300 Thousand Mummified Cats Discovered in 7 Ancient Egyptian Tombs
An archaeological excavation beginning last April has brought about the coolest or creepiest tomb discovery, depending on how you look at it.
Dozens of mummified cats and rare scarab beetles were discovered during an archeological excavation in Saqqara, according to Egypt’s Antiquities' Ministry.
In a Saturday press conference, Egypt's Antiquities Minister Khaled Anany announced that the total of seven pharaonic tombs were excavated in Saqqara and the Upper Egyptian city of Minya, revealing that a staggering total 300 thousand mummified cats were discovered in both sites, according to Al Hayat.
The archaeological mission of the tombs in Saqqara and Minya was launched last April, with the goal to excavate seven of the areas' tombs, three of which contained dozens of cat mummies that date back to the fifth and sixth dynasties, 6000 years ago. Among the tombs was one belonging to Khufu-Imhat, the overseer of the royal palace.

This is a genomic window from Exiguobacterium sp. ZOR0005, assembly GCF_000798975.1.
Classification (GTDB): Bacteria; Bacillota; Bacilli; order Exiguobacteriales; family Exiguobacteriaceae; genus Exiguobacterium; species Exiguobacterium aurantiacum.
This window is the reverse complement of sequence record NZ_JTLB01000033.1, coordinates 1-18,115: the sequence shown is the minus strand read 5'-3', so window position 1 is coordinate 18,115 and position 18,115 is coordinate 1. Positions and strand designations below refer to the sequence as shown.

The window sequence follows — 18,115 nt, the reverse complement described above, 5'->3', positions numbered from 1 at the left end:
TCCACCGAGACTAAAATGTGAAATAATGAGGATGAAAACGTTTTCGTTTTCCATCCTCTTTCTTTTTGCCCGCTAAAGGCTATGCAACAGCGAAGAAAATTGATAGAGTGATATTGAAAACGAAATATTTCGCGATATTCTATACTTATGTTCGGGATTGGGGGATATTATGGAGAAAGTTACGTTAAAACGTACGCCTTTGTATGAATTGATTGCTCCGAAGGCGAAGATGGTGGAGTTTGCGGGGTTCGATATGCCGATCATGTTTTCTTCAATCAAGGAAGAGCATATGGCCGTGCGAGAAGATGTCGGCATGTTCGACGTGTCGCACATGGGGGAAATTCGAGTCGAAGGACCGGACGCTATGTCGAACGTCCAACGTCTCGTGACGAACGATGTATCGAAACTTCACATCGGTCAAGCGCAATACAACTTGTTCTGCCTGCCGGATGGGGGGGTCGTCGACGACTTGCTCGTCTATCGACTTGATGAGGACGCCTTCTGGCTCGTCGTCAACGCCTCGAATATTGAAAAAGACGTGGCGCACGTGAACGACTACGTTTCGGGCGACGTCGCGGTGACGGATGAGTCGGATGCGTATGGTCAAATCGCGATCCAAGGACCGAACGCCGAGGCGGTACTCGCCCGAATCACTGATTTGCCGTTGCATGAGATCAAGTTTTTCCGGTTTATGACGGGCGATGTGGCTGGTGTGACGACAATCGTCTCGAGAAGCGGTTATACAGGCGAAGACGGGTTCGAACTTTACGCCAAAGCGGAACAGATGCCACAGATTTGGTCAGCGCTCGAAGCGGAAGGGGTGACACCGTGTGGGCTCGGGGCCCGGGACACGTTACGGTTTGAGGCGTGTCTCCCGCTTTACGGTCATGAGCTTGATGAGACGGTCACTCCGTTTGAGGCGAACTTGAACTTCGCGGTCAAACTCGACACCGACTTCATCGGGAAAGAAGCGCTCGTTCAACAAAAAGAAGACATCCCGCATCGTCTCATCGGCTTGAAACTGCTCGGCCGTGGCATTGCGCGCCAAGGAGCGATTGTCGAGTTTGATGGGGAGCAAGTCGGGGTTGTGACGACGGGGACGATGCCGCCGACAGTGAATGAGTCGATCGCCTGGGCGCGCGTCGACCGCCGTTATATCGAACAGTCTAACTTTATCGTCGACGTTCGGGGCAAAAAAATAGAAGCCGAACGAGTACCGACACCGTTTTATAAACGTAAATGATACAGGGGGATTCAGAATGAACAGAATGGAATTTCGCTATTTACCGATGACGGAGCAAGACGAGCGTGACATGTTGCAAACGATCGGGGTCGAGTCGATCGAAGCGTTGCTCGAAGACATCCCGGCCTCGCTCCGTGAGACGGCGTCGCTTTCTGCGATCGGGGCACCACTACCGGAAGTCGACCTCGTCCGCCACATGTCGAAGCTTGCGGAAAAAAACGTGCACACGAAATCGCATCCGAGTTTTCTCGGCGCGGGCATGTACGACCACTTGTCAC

The scarab beetles were discovered in the Memphis necropolis. Two of the beetles were wrapped in linen inside limestone sarcophagus with images of large black beetles painted on.Another collection of scarab mummies was found in a smaller sarcophagus, stated secretary general of the Supreme Council of Antiquities Dr. Mostafa Waziri.
A bronze cat statue dedicated to the cat goddess Bastet was unearthed among 100 gilded cat statues and dozens of mummified cats.
The names Subek Sekt and Mafy were found engraved on a door; archeologists are yet to discover who these ancient Egyptian women were.
The newly discovered tombs were visited by government officials and ambassadors from all over the world in south of Cairo on Saturday. Included in the tombs were gilded wooden statues of a lion, cow, and a falcon, 1,000 amulets, some jars, writing tools, and chapters from the famed Book of the Dead.
Photos: Ministry of Antiquities